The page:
Melt 1 tablespoon butter in a 12-inch frying pan over high heat. Add 12 ounces sliced mushrooms and 3/4 cup chopped shallots or onion; cook, stirring often, until mushrooms are lightly browned, 9 to 12 minutes.

Reduce heat to medium and add 2 more tablespoons butter and 2 cups dried orzo pasta; stir often until pasta is light golden, about 2 minutes. Add white wine and allow to reduce minimally.

Add 3 cups chicken broth. Bring to a boil over high heat, then reduce heat and simmer, stirring often, until pasta is tender to bite and most of the liquid is absorbed, 9 to 11 minutes. If mixture becomes too thick before pasta is done, add a little more broth.

Stir in 1/3 cup grated parmesan cheese and salt and pepper to taste. Spoon risotto into wide bowls and sprinkle with a little chopped parsley and more parmesan cheese to taste.

You are reading this post on More Than Burnt Toast at http://morethanburnttoast.blogspot.com. Excerpts and links may be used, provided that full and clear credit is given to the author/owner of More Than Burnt Toast. All rights reserved by Valerie Harrison. Best Blogger Tips


  1. I have to forward this to my son-in-law..right up his alley..Wow..how decadent!

  2. This is one perfect plate! I'm copying it for our dining pleasure.


  3. Beautiful and flavorful! What a wonderful way of preparing filet mignon.



  4. The colors alone on this plate are soooo inviting! Blue cheese and steak, though? Ay-ay-yah! The best!

  5. Are you kidding me? I am now officially STARVING! This is the best look steak I've ever seen, Val.

  6. That's the only way to eat a nice cut of beef: blue cheese.
    I'm off carbs, BUT that stuffing looks good!

  7. Perfectly cooked. Love the idea of the blue cheese and bread crumb topping.

  8. Oh my, this looks fabulous. I make steak quite often with a compound blue cheese butter but this beats it all!

  9. Lovely!!! This is the perfect dinner in my way of thinking---definitely "more than burnt toast!" It is great that the calorie count is not so bad too. I'm printing both right now and thanks for the recipes!!!

  10. Blue cheese and beef have to be the perfect flavor pairing. This one looks delicious!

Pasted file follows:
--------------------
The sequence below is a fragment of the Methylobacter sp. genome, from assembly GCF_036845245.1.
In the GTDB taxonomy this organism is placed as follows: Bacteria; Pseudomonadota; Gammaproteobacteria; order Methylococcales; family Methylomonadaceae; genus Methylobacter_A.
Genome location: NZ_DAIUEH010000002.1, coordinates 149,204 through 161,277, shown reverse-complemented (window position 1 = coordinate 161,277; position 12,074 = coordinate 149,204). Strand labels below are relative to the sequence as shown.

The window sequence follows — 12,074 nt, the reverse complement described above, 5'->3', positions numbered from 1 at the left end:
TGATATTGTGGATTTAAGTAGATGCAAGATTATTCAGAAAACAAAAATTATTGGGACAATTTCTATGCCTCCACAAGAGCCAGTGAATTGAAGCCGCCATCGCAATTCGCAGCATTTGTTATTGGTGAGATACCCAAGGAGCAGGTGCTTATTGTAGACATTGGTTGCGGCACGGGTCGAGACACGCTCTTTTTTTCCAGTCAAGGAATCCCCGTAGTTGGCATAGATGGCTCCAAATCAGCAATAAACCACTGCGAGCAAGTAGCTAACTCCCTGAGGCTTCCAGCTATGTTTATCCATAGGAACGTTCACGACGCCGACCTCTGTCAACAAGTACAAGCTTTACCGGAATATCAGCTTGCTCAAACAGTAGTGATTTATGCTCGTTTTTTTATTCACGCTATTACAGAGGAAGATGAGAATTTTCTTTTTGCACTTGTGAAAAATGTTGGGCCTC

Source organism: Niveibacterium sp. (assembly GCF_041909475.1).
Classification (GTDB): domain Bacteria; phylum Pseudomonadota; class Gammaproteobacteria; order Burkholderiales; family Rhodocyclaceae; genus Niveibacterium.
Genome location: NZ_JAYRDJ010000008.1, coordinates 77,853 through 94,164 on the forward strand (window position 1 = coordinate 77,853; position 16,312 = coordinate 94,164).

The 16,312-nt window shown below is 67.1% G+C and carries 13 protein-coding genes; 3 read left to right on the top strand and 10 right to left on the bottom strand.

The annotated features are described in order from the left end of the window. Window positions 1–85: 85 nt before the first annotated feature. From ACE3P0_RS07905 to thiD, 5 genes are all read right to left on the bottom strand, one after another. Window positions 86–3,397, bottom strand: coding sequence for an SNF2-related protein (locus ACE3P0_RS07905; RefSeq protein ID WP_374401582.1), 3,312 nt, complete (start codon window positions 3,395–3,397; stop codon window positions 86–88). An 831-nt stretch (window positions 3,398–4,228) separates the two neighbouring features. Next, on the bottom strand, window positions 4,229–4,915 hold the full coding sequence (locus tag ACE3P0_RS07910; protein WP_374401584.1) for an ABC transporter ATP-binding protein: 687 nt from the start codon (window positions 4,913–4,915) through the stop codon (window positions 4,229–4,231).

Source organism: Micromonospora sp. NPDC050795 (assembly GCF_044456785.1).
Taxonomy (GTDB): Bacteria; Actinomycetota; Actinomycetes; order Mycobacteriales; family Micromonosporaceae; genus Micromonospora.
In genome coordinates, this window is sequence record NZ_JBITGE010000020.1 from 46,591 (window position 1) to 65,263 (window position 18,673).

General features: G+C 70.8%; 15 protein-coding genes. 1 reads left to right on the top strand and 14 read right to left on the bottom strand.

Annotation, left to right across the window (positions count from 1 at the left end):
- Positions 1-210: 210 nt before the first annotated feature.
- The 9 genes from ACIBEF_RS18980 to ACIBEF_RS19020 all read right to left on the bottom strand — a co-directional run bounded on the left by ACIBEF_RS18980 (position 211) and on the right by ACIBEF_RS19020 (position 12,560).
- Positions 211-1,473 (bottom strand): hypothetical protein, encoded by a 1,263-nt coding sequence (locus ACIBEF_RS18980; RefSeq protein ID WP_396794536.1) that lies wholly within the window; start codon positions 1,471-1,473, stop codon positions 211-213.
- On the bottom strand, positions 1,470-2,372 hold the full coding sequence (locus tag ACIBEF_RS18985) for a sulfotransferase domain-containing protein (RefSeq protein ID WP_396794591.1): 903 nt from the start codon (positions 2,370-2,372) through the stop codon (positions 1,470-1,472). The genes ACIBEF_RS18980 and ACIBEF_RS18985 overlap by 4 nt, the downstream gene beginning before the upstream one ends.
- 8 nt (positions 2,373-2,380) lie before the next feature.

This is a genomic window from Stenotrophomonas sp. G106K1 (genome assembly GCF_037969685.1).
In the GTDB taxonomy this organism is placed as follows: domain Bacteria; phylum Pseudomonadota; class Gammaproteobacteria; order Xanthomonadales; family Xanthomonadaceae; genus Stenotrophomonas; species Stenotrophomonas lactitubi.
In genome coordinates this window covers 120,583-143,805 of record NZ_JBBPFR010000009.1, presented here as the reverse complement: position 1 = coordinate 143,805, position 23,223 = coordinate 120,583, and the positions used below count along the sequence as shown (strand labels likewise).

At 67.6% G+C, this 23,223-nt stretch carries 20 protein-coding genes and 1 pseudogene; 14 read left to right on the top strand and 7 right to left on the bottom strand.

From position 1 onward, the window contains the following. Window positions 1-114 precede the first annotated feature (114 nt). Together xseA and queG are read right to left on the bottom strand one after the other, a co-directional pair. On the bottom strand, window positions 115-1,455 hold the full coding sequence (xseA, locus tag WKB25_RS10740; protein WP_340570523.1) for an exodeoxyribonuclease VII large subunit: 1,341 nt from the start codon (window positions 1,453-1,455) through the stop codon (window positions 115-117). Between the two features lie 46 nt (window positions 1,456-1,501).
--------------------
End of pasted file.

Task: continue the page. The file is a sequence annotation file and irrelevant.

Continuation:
11. That is one gorgeous meal! Looks restaurant-worthy!

  12. Me parece un plato delicioso y en su punto perfecto, así da gusto!

  13. Red white and blue cheese magic. GREG

  14. You can have my pasta and I'll be happy to have this beef and blue cheese beauty! I have always loved this combination, but being encrusted with the blue cheese is sinful! Just the way I like it!

  15. I adore cheese crusted meats. I've never had blue cheese crusted meat, but I love blue cheese burgers.

  16. Dear Valli, thanks for your comment in my blog concerning Italy :D. Your Steak looks delicious!!! I'm ready fork and knife in my hands... just wishing we were neighbors! Have a great day dear.

  17. I remember May being morel month in Michigan. We would go searching in one special spot, under apple trees, on the Canadian side of the St. Clair River. My mother would lightly coat them in flour and fry them in butter!
    What I wouldn't give to have some of those right now. Love the way you used orzo rather than rice. Delicious dish altogether, Val.

  18. Beef and blue cheese are such a wonderful pairing of flavors...you created a lovely dish.

  19. what a glorious pile of flavors and textures atop that beef! this is fantastic, val!

  20. Right are so right about blue cheese and steak being such a perfect match! I was drooling over a similar recipe a friend forwarded to me recently.

    What a beautiful meal worthy of a special occasion!

  21. I'd say that this steak is cooked to perfection. The whole menu looks absolutely swoon worthy.